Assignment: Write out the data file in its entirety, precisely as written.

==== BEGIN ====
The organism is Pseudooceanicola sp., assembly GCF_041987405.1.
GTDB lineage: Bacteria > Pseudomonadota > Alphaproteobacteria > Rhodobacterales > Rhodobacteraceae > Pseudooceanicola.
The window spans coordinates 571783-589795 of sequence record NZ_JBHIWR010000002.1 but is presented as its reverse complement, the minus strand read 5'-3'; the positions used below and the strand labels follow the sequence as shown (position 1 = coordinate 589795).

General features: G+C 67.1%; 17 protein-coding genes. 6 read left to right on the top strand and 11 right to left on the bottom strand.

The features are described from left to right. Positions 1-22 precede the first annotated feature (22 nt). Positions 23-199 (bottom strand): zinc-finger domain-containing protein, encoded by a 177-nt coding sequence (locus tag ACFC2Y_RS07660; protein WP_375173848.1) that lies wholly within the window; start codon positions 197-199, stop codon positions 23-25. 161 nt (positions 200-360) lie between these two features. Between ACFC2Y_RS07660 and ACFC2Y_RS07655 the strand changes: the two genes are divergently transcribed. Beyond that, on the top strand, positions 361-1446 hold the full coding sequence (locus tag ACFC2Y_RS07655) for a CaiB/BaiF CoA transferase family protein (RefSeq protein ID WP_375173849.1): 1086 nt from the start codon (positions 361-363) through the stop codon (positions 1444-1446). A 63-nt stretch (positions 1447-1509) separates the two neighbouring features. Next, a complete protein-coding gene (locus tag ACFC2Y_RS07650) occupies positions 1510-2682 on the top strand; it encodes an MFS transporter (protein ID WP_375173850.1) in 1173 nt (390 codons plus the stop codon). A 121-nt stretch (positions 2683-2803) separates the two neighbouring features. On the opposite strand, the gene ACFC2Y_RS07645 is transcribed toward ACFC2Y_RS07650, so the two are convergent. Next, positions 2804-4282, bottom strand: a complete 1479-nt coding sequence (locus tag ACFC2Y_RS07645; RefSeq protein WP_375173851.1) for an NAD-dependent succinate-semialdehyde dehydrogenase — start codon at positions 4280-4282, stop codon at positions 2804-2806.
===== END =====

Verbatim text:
The organism is Pseudooceanicola sp., assembly GCF_041987405.1.
GTDB lineage: Bacteria > Pseudomonadota > Alphaproteobacteria > Rhodobacterales > Rhodobacteraceae > Pseudooceanicola.
The window spans coordinates 571783-589795 of sequence record NZ_JBHIWR010000002.1 but is presented as its reverse complement, the minus strand read 5'-3'; the positions used below and the strand labels follow the sequence as shown (position 1 = coordinate 589795).

General features: G+C 67.1%; 17 protein-coding genes. 6 read left to right on the top strand and 11 right to left on the bottom strand.

The features are described from left to right. Positions 1-22 precede the first annotated feature (22 nt). Positions 23-199 (bottom strand): zinc-finger domain-containing protein, encoded by a 177-nt coding sequence (locus tag ACFC2Y_RS07660; protein WP_375173848.1) that lies wholly within the window; start codon positions 197-199, stop codon positions 23-25. 161 nt (positions 200-360) lie between these two features. Between ACFC2Y_RS07660 and ACFC2Y_RS07655 the strand changes: the two genes are divergently transcribed. Beyond that, on the top strand, positions 361-1446 hold the full coding sequence (locus tag ACFC2Y_RS07655) for a CaiB/BaiF CoA transferase family protein (RefSeq protein ID WP_375173849.1): 1086 nt from the start codon (positions 361-363) through the stop codon (positions 1444-1446). A 63-nt stretch (positions 1447-1509) separates the two neighbouring features. Next, a complete protein-coding gene (locus tag ACFC2Y_RS07650) occupies positions 1510-2682 on the top strand; it encodes an MFS transporter (protein ID WP_375173850.1) in 1173 nt (390 codons plus the stop codon). A 121-nt stretch (positions 2683-2803) separates the two neighbouring features. On the opposite strand, the gene ACFC2Y_RS07645 is transcribed toward ACFC2Y_RS07650, so the two are convergent. Next, positions 2804-4282, bottom strand: a complete 1479-nt coding sequence (locus tag ACFC2Y_RS07645; RefSeq protein WP_375173851.1) for an NAD-dependent succinate-semialdehyde dehydrogenase — start codon at positions 4280-4282, stop codon at positions 2804-2806.